Udal, Ephraim

, a loyal divine, although of the puritan stamp, was the son of John Udal, an eminent nonconformist of the sixteenth century, and a great sufferer for his nonconformity, being frequently silenced and imprisoned, and at last condemned to die for writing a seditious book called “A Demonstration of Discipline;” but he appears to have been respited, and died in the Marshalsea prison about the end of 1592. He wrote “A Commentary on the Lamentation’s of Jeremiah” “The State of the Church of England laid open in a conference, &c.” and probably the work above-mentioned for which he was condemned b.ut he is better known in the learned world, as the author of the first Hebrew grammar. | in English, published onder the title of a “Key to the Holy Tongue,” with a Hebrew Dictionary, which is omitted in the second edition. The first is dated 1593, a year after his death.

When his son Ephraim was born, does not appear, but he was educated at Emanuel college, Cambridge, where he took his degree of A. B. in 1609, and that of A. M. in 1614. His only preferment in the church appears to have been the rectory of St. Augustine’s, Watling-street, but the time of his admission is not stated by Newcourt or Walker. He was sequestered, however, in 1643, although he had always been accounted, and indeed admired as a preacher of puritan principles. The truth was, that he early perceived the real designs of the republican party, and exerted himself to oppose them. In a sermon at Mercers’ chapel, he addressed himself to some of them in these words, “You desire truth and peace; leave your lying, and you may have truth; lay down your arms, and you may have peace.” He went farther than even this, by declaring openly for episcopacy and the liturgy, and publishing a learned (Treatise against sacrilege, entitled “A Coal from the Altar;” and another, “Communion comeliness,” in which he recommended the placing of rails around the communion-table. He also published a sermon, called “Noli me tangere,” containing many loyal sentiments and much attachment to the church. Crimes like these were not to be forgiven; and accordingly his house was plundered, his library and furniture carried off, and his old and lame wife literally turned into the street. Mr. Udal died about the latter end of May 1647. His funeral sermon was preached by the rev. Thomas Reeve, B. D. who was neither ashamed nor afraid to give him what he seems to have deserved, a high character for piety and zeal. 1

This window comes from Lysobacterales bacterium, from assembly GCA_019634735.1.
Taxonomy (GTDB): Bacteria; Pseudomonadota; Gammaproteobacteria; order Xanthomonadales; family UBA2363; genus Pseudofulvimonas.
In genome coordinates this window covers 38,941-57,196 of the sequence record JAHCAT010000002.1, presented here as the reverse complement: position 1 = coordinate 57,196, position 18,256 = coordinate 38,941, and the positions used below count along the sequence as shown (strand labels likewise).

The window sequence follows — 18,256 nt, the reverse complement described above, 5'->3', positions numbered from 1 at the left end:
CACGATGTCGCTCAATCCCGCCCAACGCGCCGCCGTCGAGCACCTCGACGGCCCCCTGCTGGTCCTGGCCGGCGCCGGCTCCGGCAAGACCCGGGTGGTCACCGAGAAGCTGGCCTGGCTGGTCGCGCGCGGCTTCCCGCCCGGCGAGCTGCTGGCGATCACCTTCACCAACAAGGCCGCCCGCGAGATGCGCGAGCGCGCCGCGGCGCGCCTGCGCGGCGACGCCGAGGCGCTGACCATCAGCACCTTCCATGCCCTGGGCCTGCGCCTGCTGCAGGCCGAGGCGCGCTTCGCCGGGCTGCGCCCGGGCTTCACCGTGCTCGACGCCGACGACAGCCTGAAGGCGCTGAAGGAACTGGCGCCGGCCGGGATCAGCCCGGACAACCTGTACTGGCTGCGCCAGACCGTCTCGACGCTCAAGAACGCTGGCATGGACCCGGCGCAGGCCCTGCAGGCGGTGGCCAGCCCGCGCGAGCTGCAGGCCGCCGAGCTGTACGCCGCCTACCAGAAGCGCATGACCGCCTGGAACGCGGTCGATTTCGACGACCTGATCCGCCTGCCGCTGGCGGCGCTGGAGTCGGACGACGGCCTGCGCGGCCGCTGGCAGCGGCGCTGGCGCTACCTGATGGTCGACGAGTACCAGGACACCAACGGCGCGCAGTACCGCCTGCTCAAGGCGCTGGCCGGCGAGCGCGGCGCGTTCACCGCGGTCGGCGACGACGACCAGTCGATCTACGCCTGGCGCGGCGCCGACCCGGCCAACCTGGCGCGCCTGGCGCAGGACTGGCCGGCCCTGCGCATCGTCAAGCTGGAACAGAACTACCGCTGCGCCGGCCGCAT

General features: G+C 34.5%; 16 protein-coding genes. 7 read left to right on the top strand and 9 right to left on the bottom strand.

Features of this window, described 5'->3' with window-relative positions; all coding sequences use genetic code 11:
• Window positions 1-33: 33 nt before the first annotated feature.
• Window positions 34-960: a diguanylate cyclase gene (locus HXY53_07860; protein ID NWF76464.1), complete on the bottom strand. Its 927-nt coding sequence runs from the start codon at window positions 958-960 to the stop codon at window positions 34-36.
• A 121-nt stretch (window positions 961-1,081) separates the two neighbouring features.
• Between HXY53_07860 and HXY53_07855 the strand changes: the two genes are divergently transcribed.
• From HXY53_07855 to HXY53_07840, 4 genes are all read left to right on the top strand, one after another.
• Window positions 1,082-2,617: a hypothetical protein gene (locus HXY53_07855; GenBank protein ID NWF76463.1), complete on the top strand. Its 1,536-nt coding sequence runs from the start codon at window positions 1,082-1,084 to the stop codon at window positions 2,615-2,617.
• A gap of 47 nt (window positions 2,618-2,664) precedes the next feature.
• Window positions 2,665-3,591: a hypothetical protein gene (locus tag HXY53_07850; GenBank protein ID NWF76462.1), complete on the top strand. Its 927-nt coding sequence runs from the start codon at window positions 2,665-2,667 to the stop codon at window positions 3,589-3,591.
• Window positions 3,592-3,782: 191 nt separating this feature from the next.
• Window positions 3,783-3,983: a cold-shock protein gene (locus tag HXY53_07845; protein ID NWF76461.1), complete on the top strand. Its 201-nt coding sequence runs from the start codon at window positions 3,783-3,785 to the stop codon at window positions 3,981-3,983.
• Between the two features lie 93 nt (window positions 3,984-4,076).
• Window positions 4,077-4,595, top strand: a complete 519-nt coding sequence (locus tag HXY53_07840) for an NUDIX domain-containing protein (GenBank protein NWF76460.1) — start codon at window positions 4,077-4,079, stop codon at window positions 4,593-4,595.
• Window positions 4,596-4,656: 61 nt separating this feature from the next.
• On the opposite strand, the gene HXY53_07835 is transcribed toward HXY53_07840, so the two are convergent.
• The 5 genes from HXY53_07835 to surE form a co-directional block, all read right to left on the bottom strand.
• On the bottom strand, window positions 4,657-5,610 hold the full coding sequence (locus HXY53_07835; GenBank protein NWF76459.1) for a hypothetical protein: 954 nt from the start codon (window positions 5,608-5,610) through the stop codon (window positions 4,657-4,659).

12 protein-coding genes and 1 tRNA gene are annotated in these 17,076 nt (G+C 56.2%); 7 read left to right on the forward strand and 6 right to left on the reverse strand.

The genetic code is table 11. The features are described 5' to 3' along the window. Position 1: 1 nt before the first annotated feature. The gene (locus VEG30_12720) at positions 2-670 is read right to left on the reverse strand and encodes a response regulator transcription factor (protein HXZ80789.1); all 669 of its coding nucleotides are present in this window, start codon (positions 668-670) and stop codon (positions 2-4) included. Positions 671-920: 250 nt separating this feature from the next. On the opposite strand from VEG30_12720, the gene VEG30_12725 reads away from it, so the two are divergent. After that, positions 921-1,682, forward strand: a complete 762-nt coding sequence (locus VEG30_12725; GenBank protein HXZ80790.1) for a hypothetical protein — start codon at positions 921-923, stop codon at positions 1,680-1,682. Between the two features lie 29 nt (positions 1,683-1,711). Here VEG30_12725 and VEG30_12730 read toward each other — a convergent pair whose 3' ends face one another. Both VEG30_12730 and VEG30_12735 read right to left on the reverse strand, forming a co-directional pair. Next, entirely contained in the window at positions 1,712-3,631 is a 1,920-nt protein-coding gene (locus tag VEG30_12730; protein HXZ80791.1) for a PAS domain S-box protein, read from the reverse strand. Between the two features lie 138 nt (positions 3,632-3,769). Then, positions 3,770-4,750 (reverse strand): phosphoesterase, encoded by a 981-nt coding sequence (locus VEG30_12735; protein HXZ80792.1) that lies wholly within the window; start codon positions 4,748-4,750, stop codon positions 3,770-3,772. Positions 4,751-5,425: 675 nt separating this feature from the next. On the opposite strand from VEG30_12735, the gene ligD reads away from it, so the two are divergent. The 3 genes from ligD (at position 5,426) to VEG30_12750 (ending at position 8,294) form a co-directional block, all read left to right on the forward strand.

1 Ath. Ox. vol. I. Walker’s Sufferings. —Gent. Mag. vol. LXXII.